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Jersey Royal

Valve / tappet adjustment

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After the engine was run warm I removed the rocker cover and took the thinnest blade on my feeler under each rocker arm when the engine was

running, starting from the front ,its a bit scary , but I discovered the ticking rocker arm this way.

Adjusting “running” with the appropriate size feeler gauges is a very quick method & I used to do it all the time with old motorcycle engines; these had a covered rocker with access through a screw cap. You start with a cold engine & will have finished the lot by the time it warms up enough to close up the clearances to any appreciable extent. The problem with it is acquiring a “knack” of adjusting the tappet on a moving rocker arm & it also tends to chew the ends of the feller gauges up especially if the rockers are worn. I have done it on car engines but you tend to end up with oil everywhere! :rolleyes:

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Hi Ivor,

and just what is outdated with the left handed goose quill!!!!

 

PS if you turn up next Thursday we will definately be there - mince pies and all.

 

Merry Christmas

Roger

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I read this thread just after ordering a new (Gunson) click adjuster - the common wisdom is that a click adjuster is not worth it...

 

Well, I have to agree with Ivor and say that it is easier to use than juggling a screwdriver, spanner and feeler gauge - for a start, you only have one thing to hold, and secondly the handle of the built-in screwdriver is big and easier to hold steady whilst you tighten up the nut.

 

But don't scrap the feeler gauge - it took a bit of getting used to, so I found it necessary to check my first attempts with the gauge.

 

And the results? Total lack of tapping noise (where previously it was a riot...) And just to make sure I had not closed too far, I checked the gaps with a feeler gauge. I had tried many times with screwdriver + spanner + gauge and failed.

 

For reference, as mentioned on the similar thread in the TR3 forum, it's 5 clicks for .010".

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If there is any wear on the rocker tip, the feeler gauge will "bridge" the worn area over the valve stem and give an inaccurate reading. I would think (always dangerous) that cutting the feeler gauge width to slightly less than the dia. of the valve stem would provide a more accurate measurement..

Berry

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What's the best option to use, the WSM says adjust 1 and 3 with 10 and 12 open, and so on,  I rechecked with the pistons at their TDC and find there is a difference, so which is the best to use, a CP engine on PI?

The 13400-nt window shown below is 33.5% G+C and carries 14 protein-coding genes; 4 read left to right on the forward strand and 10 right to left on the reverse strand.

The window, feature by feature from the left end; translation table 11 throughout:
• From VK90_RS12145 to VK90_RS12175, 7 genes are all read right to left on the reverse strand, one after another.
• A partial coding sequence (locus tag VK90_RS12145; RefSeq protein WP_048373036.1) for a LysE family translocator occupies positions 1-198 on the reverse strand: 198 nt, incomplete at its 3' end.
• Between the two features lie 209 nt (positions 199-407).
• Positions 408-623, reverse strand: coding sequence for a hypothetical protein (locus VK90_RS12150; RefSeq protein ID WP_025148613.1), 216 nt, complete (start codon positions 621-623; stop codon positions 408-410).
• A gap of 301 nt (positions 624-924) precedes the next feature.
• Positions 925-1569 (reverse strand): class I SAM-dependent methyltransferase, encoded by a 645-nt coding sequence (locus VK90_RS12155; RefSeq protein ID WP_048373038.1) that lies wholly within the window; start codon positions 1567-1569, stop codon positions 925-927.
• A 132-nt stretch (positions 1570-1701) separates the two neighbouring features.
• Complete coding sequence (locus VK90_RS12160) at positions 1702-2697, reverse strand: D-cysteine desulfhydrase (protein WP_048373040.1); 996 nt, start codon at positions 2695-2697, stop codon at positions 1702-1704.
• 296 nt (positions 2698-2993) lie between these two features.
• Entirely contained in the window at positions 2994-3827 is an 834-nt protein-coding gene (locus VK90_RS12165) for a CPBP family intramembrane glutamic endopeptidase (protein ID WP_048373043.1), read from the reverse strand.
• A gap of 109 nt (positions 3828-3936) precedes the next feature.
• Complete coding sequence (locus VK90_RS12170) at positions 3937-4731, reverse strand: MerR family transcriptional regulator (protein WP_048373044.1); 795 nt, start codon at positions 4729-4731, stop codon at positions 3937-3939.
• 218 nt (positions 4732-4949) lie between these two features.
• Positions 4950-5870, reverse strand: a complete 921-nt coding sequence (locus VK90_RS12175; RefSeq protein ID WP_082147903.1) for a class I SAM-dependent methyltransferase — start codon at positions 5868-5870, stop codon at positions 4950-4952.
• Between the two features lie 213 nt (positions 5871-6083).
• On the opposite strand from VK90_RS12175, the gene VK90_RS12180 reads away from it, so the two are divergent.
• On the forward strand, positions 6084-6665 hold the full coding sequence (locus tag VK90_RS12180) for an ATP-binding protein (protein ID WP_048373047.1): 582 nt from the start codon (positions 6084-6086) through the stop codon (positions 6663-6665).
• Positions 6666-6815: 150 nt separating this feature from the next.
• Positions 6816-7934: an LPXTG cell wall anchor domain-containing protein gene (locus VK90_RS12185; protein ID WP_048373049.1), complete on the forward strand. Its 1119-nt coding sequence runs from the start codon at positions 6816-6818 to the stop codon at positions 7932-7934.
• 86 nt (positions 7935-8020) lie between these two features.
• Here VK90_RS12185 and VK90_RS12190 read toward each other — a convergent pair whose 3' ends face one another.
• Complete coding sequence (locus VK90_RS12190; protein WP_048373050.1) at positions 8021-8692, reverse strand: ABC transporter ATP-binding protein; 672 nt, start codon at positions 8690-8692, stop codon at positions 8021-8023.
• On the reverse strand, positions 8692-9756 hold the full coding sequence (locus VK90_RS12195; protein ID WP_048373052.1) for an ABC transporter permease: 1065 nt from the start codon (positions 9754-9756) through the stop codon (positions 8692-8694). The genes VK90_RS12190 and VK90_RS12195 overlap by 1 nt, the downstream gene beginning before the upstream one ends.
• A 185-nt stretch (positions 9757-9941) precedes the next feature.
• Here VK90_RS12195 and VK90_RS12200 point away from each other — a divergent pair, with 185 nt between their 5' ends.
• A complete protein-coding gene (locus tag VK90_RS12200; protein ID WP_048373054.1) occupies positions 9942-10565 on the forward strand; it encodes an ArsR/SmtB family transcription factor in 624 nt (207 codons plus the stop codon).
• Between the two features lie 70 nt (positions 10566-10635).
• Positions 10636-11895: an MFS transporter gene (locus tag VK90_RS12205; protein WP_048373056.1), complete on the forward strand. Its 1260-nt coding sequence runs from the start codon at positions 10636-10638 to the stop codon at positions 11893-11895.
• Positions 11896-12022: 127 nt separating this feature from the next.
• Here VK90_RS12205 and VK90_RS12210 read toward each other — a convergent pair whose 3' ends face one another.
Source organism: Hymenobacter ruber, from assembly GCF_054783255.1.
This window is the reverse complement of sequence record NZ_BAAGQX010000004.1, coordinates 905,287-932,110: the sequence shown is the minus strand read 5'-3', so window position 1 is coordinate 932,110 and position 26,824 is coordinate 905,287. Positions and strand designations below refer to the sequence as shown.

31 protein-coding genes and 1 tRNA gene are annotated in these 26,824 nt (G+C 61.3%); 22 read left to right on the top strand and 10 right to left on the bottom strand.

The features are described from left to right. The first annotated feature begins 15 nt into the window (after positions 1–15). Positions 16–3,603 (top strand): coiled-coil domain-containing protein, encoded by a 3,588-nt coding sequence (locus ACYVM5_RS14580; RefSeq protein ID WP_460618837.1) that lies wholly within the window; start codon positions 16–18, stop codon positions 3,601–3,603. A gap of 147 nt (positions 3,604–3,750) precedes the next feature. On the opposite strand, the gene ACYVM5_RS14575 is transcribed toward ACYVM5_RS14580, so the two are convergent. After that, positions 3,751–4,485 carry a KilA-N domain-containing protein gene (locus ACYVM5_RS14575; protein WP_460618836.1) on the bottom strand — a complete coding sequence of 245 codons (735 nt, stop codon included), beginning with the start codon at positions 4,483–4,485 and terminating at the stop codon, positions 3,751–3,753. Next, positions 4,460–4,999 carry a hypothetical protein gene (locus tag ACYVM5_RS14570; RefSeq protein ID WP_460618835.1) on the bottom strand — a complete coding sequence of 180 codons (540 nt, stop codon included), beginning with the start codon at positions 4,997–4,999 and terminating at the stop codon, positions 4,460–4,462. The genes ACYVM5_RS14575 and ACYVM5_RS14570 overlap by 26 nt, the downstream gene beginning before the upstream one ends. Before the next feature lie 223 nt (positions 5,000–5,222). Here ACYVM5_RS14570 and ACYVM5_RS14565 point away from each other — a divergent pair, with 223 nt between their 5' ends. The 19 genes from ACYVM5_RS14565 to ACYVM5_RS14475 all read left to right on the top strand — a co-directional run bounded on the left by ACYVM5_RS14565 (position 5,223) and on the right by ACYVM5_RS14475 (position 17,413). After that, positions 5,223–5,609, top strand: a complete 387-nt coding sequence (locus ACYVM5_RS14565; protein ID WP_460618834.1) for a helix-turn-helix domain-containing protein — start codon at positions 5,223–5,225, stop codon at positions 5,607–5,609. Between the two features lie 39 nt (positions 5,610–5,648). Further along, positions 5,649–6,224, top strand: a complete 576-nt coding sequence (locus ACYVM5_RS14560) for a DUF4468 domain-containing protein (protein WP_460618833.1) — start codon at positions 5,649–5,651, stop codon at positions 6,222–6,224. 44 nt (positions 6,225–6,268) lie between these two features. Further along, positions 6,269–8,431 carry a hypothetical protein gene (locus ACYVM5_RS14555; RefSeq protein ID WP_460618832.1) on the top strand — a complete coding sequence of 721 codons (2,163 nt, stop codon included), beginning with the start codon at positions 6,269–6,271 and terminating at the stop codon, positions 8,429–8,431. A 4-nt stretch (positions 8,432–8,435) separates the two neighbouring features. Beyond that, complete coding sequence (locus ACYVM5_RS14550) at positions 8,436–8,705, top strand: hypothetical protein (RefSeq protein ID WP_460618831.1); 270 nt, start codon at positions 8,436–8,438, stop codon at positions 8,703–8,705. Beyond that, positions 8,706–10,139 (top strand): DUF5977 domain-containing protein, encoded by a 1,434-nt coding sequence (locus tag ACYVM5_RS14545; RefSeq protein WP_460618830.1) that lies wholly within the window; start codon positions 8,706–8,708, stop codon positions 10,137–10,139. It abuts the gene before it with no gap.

John 

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 Easy to check 1 and 6 at TDC, the others not so.     The Rule of 13 that the WSM refers to is a way of telling that, without resorting to screwdrivers down the plug hole   And as the base circle of the cam occupies more than half the circumference, I don't think that a minor error in the precise TDC will make any difference.   The cam will be a LONG way from lifting the push rod, anywhere near that point.

Do it the WSM way, Rule of Thirteen.

John 

Edited by john.r.davies

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go by firing order. So you need least turns on Crank and adjusting Inlet/outlet of each cylinder at once. 

adjust 1 --> with 6 in overlap

adjust 5 --> with 2 in overlap

adjust 3 --> with 4 in overlap

adjust 6 --> with 1 in overlap

adjust 2 --> with 5 in overlap

adjust 4 --> with 3 in overlap

Jochem

Edited by JochemsTR

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I've got an electric fan, and there's barely any clearance down the front for the big monkey wrench which is all I have capable of gripping the nut on the crank pulley. I recommendations for an easy method of turning the crank engine off? 

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Adrian, 

same issue here. 
I use a socket in which I stuck a modified piece of square metal to have some kind of extension for a normal wrench. Works lovely. 

Edited by JochemsTR

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I took a spare socket, drilled and tapped the side to take length of threaded rod, with a length of threaded tube on the end to save my hand.    Think I've posted a pic in the modified tools thread.

John

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2 hours ago, barkerwilliams said:

Adrian,

Top gear hand brake off and move (nudge) the car. No good on slopes or with automatics though.

Alan

Variation on this theme:

Top gear, jack one rear wheel off the ground, then turn that wheel by hand.

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7 hours ago, chrismitchell said:

Variation on this theme:

Top gear, jack one rear wheel off the ground, then turn that wheel by hand.

Make sure the O/D is off.

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